Countries like Belgium, Switzerland, Singapore, Japan, Panama – we embrace travelling to these countries, so why not invest in them as well? Each country offers a different type of economy and adding that to your portfolio mix can have some great benefits, like when the markets at home experience volatility from political issues, for example.

 

How can people reach you? Are you on social media?

 

You can reach me on:

Instagram: https://www.instagram.com/thesassyinvestor/

Facebook Group: https://www.facebook.com/groups/sassyinvestor/

Website: https://thesassyinvestor.ca/

Also, stay tuned for my book coming out this winter!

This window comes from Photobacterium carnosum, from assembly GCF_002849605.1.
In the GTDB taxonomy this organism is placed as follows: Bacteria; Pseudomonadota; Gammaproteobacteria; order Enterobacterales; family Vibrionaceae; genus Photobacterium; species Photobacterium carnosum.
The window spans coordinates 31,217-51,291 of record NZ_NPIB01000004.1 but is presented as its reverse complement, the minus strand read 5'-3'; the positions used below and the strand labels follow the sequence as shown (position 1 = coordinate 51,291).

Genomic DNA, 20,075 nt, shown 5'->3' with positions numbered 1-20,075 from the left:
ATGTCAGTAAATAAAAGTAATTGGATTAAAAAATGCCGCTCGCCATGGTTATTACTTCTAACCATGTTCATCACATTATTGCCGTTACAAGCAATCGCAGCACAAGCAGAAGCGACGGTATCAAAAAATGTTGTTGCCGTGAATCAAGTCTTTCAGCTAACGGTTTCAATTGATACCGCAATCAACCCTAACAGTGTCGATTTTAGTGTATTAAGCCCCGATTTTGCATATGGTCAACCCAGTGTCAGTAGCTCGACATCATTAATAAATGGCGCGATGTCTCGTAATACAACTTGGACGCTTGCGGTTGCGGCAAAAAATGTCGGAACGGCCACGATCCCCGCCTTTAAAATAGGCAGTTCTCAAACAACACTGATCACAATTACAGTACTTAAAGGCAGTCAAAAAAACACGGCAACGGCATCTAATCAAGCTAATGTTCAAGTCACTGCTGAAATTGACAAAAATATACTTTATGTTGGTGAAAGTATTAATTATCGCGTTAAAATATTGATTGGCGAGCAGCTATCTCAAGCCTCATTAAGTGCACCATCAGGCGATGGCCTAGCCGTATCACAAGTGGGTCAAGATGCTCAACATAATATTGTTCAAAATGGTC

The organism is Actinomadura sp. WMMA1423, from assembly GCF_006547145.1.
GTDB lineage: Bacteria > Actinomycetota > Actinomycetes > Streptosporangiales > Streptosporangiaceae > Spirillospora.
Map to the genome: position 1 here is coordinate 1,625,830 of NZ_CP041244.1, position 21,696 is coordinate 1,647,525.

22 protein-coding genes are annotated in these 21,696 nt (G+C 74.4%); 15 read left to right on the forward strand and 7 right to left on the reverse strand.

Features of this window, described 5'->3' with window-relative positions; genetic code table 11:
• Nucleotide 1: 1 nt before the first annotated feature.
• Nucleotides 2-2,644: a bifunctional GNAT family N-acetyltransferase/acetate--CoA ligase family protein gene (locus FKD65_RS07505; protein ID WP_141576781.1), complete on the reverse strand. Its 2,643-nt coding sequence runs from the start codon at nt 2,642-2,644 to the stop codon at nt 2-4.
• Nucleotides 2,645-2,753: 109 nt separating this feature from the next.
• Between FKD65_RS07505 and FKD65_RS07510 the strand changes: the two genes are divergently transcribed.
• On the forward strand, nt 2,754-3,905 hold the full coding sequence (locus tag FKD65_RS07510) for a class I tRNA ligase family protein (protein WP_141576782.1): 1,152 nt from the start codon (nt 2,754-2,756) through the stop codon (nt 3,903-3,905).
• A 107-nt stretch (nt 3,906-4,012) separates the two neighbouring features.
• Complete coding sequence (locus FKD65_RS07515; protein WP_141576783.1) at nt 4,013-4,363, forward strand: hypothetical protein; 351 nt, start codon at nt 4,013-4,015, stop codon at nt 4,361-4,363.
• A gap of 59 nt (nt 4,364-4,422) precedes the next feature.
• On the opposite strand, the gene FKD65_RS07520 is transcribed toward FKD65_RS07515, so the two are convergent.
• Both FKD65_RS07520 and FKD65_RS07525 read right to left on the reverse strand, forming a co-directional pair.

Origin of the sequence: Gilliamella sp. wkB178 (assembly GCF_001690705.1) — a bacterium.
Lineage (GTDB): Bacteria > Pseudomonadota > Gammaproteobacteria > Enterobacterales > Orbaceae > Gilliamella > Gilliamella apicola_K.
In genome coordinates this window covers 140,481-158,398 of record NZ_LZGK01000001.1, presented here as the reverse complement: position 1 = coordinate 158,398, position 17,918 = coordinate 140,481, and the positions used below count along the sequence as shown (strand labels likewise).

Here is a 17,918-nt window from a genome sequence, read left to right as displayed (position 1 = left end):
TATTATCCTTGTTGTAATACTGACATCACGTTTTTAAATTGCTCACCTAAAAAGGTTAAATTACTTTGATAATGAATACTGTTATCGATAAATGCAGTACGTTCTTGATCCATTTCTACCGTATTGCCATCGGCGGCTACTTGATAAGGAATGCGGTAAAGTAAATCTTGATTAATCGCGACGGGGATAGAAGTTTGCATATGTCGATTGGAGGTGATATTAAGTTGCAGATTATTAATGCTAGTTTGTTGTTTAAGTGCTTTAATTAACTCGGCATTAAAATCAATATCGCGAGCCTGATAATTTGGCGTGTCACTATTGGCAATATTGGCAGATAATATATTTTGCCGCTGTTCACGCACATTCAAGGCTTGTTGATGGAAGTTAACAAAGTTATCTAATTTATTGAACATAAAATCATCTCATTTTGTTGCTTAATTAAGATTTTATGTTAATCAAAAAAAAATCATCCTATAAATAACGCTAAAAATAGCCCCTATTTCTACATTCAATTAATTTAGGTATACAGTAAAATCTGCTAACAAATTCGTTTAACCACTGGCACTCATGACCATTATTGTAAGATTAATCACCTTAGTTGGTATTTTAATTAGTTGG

Thank you, Michelle, for sharing these important words with our readers. It’s critical to know it’s never too late to start, no matter what your age is. Hopefully we will get a chance to talk to Michelle again when her new book is out! 

 

If you are interested in real estate investing, I recommend:

Real Estate: 10 Simple Steps on Buying and Selling Property in Ontario

411 on Home Inspections: 5 Experts Weigh In

Save My Rental: What You Need To Know About Tenant Selection

 

New to TFSAs and RRSPs? Check out my e-Book on Amazon:

investing in RRSP & TFSA

 

This post may contain affiliate links, meaning, at no additional cost to you, I may earn a small commission if you choose to purchase through these links. Please see my disclosure for more information. Amazon Affiliate Disclosure: I am a participant in the Amazon Associates Program, an affiliate advertising program designed to provide a means for me to earn fees by providing links to Amazon.ca and affiliated sites.